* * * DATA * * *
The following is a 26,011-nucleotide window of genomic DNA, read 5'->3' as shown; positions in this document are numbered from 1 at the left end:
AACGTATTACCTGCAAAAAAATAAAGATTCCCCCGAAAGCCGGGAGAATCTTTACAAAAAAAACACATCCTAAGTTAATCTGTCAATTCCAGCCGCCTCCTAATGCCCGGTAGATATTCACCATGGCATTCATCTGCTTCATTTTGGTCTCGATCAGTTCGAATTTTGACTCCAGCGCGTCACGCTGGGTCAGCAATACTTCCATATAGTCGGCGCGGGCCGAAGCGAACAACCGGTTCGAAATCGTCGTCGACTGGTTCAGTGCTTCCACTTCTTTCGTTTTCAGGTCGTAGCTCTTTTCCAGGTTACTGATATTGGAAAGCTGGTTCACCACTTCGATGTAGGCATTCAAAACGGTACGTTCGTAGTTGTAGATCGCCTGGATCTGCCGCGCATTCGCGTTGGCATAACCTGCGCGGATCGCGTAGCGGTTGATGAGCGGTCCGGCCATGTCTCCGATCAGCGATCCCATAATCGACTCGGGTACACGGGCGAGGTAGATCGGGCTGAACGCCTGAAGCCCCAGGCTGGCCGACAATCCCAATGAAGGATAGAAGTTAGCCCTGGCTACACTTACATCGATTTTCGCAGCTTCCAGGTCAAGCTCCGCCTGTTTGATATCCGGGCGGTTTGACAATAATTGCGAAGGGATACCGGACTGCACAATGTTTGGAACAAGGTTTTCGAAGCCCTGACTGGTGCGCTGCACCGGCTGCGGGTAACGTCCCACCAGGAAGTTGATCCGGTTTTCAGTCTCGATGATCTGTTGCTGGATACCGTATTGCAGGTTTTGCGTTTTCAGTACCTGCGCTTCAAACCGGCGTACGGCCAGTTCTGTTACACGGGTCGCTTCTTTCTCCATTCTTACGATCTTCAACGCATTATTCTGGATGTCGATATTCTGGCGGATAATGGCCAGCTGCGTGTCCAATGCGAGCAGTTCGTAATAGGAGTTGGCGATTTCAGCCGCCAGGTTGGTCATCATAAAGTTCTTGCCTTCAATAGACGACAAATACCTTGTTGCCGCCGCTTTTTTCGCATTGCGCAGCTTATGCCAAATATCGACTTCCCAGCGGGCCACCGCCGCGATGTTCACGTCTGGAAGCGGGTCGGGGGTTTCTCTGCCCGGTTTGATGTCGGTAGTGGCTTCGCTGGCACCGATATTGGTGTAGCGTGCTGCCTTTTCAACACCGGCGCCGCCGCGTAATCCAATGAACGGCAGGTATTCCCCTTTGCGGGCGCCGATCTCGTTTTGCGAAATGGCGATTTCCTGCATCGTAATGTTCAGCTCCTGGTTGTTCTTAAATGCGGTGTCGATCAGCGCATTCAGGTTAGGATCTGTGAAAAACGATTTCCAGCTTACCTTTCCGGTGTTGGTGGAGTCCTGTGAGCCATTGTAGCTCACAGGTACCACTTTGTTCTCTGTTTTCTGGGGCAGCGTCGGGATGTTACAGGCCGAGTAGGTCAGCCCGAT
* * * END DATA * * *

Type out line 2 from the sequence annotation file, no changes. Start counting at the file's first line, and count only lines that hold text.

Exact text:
AACGTATTACCTGCAAAAAAATAAAGATTCCCCCGAAAGCCGGGAGAATCTTTACAAAAAAAACACATCCTAAGTTAATCTGTCAATTCCAGCCGCCTCCTAATGCCCGGTAGATATTCACCATGGCATTCATCTGCTTCATTTTGGTCTCGATCAGTTCGAATTTTGACTCCAGCGCGTCACGCTGGGTCAGCAATACTTCCATATAGTCGGCGCGGGCCGAAGCGAACAACCGGTTCGAAATCGTCGTCGACTGGTTCAGTGCTTCCACTTCTTTCGTTTTCAGGTCGTAGCTCTTTTCCAGGTTACTGATATTGGAAAGCTGGTTCACCACTTCGATGTAGGCATTCAAAACGGTACGTTCGTAGTTGTAGATCGCCTGGATCTGCCGCGCATTCGCGTTGGCATAACCTGCGCGGATCGCGTAGCGGTTGATGAGCGGTCCGGCCATGTCTCCGATCAGCGATCCCATAATCGACTCGGGTACACGGGCGAGGTAGATCGGGCTGAACGCCTGAAGCCCCAGGCTGGCCGACAATCCCAATGAAGGATAGAAGTTAGCCCTGGCTACACTTACATCGATTTTCGCAGCTTCCAGGTCAAGCTCCGCCTGTTTGATATCCGGGCGGTTTGACAATAATTGCGAAGGGATACCGGACTGCACAATGTTTGGAACAAGGTTTTCGAAGCCCTGACTGGTGCGCTGCACCGGCTGCGGGTAACGTCCCACCAGGAAGTTGATCCGGTTTTCAGTCTCGATGATCTGTTGCTGGATACCGTATTGCAGGTTTTGCGTTTTCAGTACCTGCGCTTCAAACCGGCGTACGGCCAGTTCTGTTACACGGGTCGCTTCTTTCTCCATTCTTACGATCTTCAACGCATTATTCTGGATGTCGATATTCTGGCGGATAATGGCCAGCTGCGTGTCCAATGCGAGCAGTTCGTAATAGGAGTTGGCGATTTCAGCCGCCAGGTTGGTCATCATAAAGTTCTTGCCTTCAATAGACGACAAATACCTTGTTGCCGCCGCTTTTTTCGCATTGCGCAGCTTATGCCAAATATCGACTTCCCAGCGGGCCACCGCCGCGATGTTCACGTCTGGAAGCGGGTCGGGGGTTTCTCTGCCCGGTTTGATGTCGGTAGTGGCTTCGCTGGCACCGATATTGGTGTAGCGTGCTGCCTTTTCAACACCGGCGCCGCCGCGTAATCCAATGAACGGCAGGTATTCCCCTTTGCGGGCGCCGATCTCGTTTTGCGAAATGGCGATTTCCTGCATCGTAATGTTCAGCTCCTGGTTGTTCTTAAATGCGGTGTCGATCAGCGCATTCAGGTTAGGATCTGTGAAAAACGATTTCCAGCTTACCTTTCCGGTGTTGGTGGAGTCCTGTGAGCCATTGTAGCTCACAGGTACCACTTTGTTCTCTGTTTTCTGGGGCAGCGTCGGGATGTTACAGGCCGAGTAGGTCAGCCCGAT